Select Silage Hybrids That Fit Your Soils

A cold northwest wind is howling, indicating one season is coming to an end and another is about to begin. These rhythms of nature remind me of the corn silage cycle: plan, plant, manage, harvest and feed.

Now we are in the feeding and planning phase of corn silage. As you finalize your seed product selections for 2021, I’d like to once again share with you the largest factors on corn products as outlined by University of Illinois researcher Dr. Fred Below in his 7 Wonders of Corn Production:

Corey article

What happens in the field has the biggest impact on the quality we put into the silo, bag or bunk. Below are a few more considerations:

  1. Weather. If moisture in the field is a limiting factor, consider DroughtGard® or Artesian®. It’s a delicate balance as these specific hybrids may not have the best corn silage yield rating but are the best genetic fit for the acre. Many areas in 2020 suffered from lack of moisture and intense heat, so those areas would have benefited from these traits.
  2. Nitrogen. Plant food balance is critical. Because corn silage hybrids tend to be much larger in stature, they require additional plant food. A study done in Pennsylvania suggests adding 20 pounds of nitrogen above normal nitrogen usage for grain. Larger plants need more food.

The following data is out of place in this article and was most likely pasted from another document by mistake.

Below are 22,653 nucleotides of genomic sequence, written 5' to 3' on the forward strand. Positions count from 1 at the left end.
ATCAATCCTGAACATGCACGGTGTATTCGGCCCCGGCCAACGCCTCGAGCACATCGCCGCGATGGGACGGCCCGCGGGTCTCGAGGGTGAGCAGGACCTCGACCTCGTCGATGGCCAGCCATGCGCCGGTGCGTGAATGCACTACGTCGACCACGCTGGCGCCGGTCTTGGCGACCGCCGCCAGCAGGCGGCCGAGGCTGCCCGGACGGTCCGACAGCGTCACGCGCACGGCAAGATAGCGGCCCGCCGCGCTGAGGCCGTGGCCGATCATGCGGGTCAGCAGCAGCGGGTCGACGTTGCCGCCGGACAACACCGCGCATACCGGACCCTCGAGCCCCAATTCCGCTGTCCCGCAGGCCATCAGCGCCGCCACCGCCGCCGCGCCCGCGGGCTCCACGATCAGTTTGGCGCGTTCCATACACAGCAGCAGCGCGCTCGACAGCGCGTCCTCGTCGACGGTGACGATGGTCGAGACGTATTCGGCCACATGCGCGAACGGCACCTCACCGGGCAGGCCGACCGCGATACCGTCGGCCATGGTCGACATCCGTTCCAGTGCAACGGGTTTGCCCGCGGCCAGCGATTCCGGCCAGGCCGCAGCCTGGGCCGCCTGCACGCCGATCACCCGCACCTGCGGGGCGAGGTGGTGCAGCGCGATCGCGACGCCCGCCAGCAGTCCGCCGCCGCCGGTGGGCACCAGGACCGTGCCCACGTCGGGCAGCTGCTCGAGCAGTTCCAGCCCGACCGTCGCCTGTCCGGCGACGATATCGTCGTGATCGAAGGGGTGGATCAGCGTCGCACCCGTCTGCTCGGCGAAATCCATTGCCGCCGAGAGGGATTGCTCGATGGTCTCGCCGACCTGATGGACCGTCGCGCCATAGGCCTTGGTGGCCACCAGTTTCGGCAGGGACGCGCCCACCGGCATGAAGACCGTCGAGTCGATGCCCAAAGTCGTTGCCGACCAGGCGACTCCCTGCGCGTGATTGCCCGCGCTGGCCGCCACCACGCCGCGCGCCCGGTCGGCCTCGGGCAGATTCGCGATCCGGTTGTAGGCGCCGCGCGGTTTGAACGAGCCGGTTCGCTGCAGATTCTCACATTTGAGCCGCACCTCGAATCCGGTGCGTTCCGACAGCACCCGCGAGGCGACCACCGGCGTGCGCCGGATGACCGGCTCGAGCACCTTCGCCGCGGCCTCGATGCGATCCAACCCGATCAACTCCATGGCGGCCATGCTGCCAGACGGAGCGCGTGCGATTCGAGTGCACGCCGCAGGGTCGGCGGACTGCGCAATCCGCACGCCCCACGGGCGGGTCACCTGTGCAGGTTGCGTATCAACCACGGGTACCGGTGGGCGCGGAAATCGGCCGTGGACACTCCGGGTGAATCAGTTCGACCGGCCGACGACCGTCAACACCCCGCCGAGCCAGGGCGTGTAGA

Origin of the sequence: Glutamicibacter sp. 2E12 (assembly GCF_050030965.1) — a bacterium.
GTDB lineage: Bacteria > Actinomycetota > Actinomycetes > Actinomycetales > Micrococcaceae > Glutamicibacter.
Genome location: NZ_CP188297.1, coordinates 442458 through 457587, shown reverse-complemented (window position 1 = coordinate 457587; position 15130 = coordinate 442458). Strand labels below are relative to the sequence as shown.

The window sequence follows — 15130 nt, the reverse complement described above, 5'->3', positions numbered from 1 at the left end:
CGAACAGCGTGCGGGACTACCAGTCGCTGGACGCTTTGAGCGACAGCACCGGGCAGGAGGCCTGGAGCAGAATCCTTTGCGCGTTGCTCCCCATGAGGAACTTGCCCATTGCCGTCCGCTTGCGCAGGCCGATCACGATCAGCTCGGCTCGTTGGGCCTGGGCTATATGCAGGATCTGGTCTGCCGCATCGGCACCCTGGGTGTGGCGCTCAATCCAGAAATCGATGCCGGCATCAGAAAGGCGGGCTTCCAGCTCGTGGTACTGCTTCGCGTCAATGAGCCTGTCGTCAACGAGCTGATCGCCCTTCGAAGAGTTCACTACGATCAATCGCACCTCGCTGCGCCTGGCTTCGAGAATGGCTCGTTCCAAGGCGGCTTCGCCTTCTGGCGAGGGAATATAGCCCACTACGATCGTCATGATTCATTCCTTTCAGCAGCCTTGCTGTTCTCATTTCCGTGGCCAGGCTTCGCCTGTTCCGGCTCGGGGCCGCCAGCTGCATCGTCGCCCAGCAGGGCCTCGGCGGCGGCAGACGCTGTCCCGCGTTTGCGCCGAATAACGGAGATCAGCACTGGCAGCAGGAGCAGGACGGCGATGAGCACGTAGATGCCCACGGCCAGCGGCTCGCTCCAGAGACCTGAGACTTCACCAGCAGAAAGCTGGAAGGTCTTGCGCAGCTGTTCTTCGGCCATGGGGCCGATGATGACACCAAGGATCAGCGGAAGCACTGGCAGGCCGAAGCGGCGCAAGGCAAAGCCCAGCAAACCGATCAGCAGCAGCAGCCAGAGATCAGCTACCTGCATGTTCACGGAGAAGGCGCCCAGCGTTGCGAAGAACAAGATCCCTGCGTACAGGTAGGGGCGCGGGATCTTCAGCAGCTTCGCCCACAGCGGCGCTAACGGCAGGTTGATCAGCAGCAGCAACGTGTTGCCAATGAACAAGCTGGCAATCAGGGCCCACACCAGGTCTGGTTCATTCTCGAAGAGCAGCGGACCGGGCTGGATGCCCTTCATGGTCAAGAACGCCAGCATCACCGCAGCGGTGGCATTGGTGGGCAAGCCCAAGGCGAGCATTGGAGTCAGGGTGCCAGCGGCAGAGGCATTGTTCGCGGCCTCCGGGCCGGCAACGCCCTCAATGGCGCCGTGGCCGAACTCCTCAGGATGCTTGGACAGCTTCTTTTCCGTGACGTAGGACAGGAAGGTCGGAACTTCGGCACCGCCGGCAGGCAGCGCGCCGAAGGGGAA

3. Hybrid. There are silage-specific hybrids and dual-purpose hybrids. Each has their winning attributes. The nutritionist wants a hybrid for best forage quality. The agronomist wants the best emerging, drought tolerant, hybrid you can find. With so much at stake, I tend to plant the hybrid that is best suited for the soil. There are ways to improve quality from plant spacing, raising the cutter head at chopping time, to using fungicides. If the hybrid is on the wrong soil, however, it’s difficult to manage around that.
  4. Previous Crop. Root worm control is important, especially for corn on corn. Huge silage hybrids need a solid foundation and an intact, healthy root system. I believe the best corn silage is on alfalfa ground rotated to corn silage because there is a good nitrogen credit from the alfalfa, and the corn can develop a better root system following the tap root of the alfalfa.
  5. Plant Population. For best results, read and follow all label instructions. Some hybrids, like leafy hybrids, do better under 28,000. Each hybrid has a distinct recommendation listed in the product guide.
  6. Tillage. My philosophy is do what’s best for the soil, and the soil will do what’s best for you.
  7. Growth Regulators. Talc USA has shown positive benefits to corn silage yield and quality. Fungicide research has shown 3 tons more corn silage per acre with the application of a specific brand of fungicide. BASF has a new fungicide that shows longer term residual benefits, which hopefully translates into healthier plants and fewer mycotoxins in the corn silage.

In summary, the hybrid that performs best in your specific soils likely will deliver the best end result. Use Latham’s performance data, as well as data from universities and on-farm research, to help you plan for 2021.